A fortnight or so ago I read an article, entitled “How Sufjan Stevens Subverts the Stigma of Christian Music” written by David Rourke. As a person who loves Sufjan Steven’s music and has also done research into Christian Music, I found much of the article disagreeable. I had some trouble elucidating my problems with the main contentions early on, but I want to try and communicate them in long form now.
Rourke contends a number of things. He states that christian “art” hasn’t always been evangelical, pointing towards the Jesus Movement of the late 60’s as the beginning of a conscious divide between secular and christian music: “(Until then) There was certainly liturgical music—songs and praises created by and for the church—but besides Sunday morning hymns, there was simply music: some of it created by Christians, some of it not.”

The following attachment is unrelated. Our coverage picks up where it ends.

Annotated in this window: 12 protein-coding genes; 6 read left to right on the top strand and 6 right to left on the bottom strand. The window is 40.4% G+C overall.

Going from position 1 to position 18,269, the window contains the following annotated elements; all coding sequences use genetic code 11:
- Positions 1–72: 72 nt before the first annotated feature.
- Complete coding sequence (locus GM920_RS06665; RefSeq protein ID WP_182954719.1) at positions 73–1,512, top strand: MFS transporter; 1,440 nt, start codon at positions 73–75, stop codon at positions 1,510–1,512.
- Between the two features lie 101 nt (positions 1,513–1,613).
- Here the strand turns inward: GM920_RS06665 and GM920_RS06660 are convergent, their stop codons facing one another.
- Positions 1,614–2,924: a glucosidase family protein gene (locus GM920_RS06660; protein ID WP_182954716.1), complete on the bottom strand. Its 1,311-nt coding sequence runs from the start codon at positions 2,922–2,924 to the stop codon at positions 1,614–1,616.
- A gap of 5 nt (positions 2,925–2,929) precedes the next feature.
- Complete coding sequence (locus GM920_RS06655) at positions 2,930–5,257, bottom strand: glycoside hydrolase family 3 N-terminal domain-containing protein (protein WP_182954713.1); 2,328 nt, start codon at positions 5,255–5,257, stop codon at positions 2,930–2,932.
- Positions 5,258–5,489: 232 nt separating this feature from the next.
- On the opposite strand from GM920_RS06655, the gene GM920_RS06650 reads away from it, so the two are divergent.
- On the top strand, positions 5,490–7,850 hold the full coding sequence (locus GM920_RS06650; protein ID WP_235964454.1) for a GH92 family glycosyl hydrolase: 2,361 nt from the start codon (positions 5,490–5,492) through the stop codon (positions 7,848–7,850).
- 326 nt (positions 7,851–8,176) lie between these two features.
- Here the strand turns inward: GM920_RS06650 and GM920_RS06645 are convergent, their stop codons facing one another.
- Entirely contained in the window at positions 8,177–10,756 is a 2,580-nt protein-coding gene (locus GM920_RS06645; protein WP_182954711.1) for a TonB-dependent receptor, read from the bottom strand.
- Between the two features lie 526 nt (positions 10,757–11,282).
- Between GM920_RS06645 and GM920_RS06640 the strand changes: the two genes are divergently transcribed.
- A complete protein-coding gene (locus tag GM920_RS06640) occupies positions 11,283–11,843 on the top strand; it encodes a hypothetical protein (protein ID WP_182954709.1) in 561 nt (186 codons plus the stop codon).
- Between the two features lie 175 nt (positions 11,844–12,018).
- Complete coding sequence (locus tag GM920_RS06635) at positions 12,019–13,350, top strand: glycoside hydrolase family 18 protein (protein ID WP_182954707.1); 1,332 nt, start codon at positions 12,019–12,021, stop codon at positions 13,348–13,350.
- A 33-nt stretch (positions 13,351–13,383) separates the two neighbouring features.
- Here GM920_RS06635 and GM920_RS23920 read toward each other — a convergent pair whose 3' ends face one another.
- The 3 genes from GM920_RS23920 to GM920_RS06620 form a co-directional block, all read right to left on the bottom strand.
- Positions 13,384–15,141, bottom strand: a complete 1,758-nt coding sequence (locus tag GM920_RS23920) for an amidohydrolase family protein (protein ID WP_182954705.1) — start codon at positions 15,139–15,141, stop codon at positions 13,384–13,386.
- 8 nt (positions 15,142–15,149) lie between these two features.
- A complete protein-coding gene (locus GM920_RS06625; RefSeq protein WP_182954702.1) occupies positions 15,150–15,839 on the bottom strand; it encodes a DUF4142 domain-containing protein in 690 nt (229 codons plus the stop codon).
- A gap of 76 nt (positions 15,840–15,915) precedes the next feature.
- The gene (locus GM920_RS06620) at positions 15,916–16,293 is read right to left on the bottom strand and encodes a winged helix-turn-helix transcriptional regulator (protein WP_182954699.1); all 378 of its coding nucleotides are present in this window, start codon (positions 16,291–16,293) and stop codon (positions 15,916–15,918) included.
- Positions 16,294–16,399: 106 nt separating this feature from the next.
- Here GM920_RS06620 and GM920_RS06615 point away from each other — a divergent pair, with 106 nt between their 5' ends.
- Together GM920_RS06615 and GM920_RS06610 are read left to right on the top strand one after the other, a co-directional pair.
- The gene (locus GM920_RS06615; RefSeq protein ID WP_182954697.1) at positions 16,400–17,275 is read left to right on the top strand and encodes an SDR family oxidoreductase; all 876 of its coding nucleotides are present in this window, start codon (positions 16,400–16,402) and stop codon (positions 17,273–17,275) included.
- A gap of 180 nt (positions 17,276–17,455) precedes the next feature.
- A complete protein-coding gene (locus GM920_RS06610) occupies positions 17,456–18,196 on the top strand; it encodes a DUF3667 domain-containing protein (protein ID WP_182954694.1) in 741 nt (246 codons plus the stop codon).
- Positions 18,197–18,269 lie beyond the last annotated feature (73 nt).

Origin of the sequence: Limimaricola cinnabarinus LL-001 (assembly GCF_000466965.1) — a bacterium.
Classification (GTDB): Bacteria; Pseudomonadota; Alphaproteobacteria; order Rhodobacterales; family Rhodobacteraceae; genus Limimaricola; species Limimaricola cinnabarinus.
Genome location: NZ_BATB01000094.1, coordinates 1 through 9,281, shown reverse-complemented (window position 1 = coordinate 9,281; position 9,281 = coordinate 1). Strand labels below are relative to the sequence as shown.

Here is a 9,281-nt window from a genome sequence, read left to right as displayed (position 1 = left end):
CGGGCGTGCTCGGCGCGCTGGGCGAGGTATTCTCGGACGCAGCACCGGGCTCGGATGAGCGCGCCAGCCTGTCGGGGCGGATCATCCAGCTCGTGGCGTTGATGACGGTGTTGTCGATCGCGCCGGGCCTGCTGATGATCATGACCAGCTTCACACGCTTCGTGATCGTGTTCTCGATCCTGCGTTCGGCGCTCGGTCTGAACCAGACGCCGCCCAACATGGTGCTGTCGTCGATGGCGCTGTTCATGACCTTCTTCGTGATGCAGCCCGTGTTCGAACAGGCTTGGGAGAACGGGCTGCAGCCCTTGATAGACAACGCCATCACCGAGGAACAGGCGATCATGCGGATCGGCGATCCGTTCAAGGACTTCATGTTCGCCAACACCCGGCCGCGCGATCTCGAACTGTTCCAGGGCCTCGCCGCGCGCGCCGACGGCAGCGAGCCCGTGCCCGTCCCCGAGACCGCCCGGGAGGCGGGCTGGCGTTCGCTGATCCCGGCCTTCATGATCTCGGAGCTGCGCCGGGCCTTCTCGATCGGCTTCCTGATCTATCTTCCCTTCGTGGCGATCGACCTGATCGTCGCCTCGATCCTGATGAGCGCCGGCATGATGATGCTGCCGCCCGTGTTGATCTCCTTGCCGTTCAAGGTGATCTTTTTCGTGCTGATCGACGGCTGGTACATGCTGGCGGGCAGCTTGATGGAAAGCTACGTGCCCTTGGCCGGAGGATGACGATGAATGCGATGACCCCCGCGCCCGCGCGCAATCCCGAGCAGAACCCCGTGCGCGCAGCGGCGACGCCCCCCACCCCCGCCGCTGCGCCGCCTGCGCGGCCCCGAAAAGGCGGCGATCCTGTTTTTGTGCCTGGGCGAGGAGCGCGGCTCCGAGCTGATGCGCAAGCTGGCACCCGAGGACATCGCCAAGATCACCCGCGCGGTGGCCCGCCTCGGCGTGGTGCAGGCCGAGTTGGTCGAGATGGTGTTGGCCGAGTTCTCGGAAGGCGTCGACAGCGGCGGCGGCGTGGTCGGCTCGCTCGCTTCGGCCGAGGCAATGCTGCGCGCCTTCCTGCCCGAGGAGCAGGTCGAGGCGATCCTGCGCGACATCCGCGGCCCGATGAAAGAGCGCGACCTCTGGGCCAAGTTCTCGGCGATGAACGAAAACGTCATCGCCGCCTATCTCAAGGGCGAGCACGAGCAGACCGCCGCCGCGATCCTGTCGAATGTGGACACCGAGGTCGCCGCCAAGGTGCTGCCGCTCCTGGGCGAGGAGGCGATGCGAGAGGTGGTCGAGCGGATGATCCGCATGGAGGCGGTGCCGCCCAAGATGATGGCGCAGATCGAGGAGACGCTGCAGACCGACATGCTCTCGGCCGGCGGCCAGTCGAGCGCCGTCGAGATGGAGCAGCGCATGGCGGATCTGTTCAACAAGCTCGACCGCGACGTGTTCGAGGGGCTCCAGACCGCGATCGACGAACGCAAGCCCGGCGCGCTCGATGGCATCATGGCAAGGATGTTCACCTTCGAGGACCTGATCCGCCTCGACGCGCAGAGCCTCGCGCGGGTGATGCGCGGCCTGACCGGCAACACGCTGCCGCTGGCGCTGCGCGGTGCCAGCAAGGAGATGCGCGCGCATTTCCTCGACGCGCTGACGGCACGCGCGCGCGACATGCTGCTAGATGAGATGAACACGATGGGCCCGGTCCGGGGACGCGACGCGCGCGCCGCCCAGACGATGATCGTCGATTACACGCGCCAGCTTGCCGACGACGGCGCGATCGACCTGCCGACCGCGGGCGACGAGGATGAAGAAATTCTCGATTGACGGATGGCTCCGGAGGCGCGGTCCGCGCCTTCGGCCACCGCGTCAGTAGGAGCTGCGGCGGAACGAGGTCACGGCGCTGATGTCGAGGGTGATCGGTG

Rourke describes Sufjan Stevens as an actively professing Christian whose songwriting “…transcends religious and spiritual subjects to tackle broader themes…Stevens sings about topics that matter to humans, regardless of their worldview.” He discusses Contemporary Christian Music, stemming from a movement (known as the “Jesus Movement”) which he feels “…didn’t anchor itself in artistic excellence or music that spoke to popular culture… (and instead viewed music) as a mere tool for evangelism, or as propaganda. Christians defaulted to writing songs that simply imitated those of the mainstream, yet with less talent and lower production values”, establishing a dichotomy with music produced by artists like Sufjan Stevens (Rourke also name drops U2, Bob Dylan and Johnny Cash) that isn’t necessarily evangelical, but is influenced by spirituality.